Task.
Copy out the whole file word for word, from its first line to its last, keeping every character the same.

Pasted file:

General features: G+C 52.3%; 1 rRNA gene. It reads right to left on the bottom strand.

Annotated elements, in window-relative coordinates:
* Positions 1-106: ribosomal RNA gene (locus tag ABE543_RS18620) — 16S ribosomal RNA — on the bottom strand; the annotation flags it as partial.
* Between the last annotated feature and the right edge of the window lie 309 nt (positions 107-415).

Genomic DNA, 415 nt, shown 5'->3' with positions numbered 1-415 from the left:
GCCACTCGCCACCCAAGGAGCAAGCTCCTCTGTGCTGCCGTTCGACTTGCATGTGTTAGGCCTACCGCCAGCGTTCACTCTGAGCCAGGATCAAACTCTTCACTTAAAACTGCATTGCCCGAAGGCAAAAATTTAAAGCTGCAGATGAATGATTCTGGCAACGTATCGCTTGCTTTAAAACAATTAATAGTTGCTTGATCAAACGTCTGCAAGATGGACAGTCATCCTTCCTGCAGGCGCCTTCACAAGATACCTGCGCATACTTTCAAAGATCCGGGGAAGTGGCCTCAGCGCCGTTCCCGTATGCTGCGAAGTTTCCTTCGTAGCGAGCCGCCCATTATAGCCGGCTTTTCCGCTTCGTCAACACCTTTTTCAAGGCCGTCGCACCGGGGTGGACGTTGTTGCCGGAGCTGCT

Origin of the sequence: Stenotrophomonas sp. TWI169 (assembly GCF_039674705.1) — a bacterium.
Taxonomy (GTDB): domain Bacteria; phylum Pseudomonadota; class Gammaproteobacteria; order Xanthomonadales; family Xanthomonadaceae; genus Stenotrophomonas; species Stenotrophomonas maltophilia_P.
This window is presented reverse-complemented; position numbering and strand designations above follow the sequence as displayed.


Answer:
General features: G+C 52.3%; 1 rRNA gene. It reads right to left on the bottom strand.

Annotated elements, in window-relative coordinates:
* Positions 1-106: ribosomal RNA gene (locus tag ABE543_RS18620) — 16S ribosomal RNA — on the bottom strand; the annotation flags it as partial.
* Between the last annotated feature and the right edge of the window lie 309 nt (positions 107-415).

Genomic DNA, 415 nt, shown 5'->3' with positions numbered 1-415 from the left:
GCCACTCGCCACCCAAGGAGCAAGCTCCTCTGTGCTGCCGTTCGACTTGCATGTGTTAGGCCTACCGCCAGCGTTCACTCTGAGCCAGGATCAAACTCTTCACTTAAAACTGCATTGCCCGAAGGCAAAAATTTAAAGCTGCAGATGAATGATTCTGGCAACGTATCGCTTGCTTTAAAACAATTAATAGTTGCTTGATCAAACGTCTGCAAGATGGACAGTCATCCTTCCTGCAGGCGCCTTCACAAGATACCTGCGCATACTTTCAAAGATCCGGGGAAGTGGCCTCAGCGCCGTTCCCGTATGCTGCGAAGTTTCCTTCGTAGCGAGCCGCCCATTATAGCCGGCTTTTCCGCTTCGTCAACACCTTTTTCAAGGCCGTCGCACCGGGGTGGACGTTGTTGCCGGAGCTGCT

Origin of the sequence: Stenotrophomonas sp. TWI169 (assembly GCF_039674705.1) — a bacterium.
Taxonomy (GTDB): domain Bacteria; phylum Pseudomonadota; class Gammaproteobacteria; order Xanthomonadales; family Xanthomonadaceae; genus Stenotrophomonas; species Stenotrophomonas maltophilia_P.
This window is presented reverse-complemented; position numbering and strand designations above follow the sequence as displayed.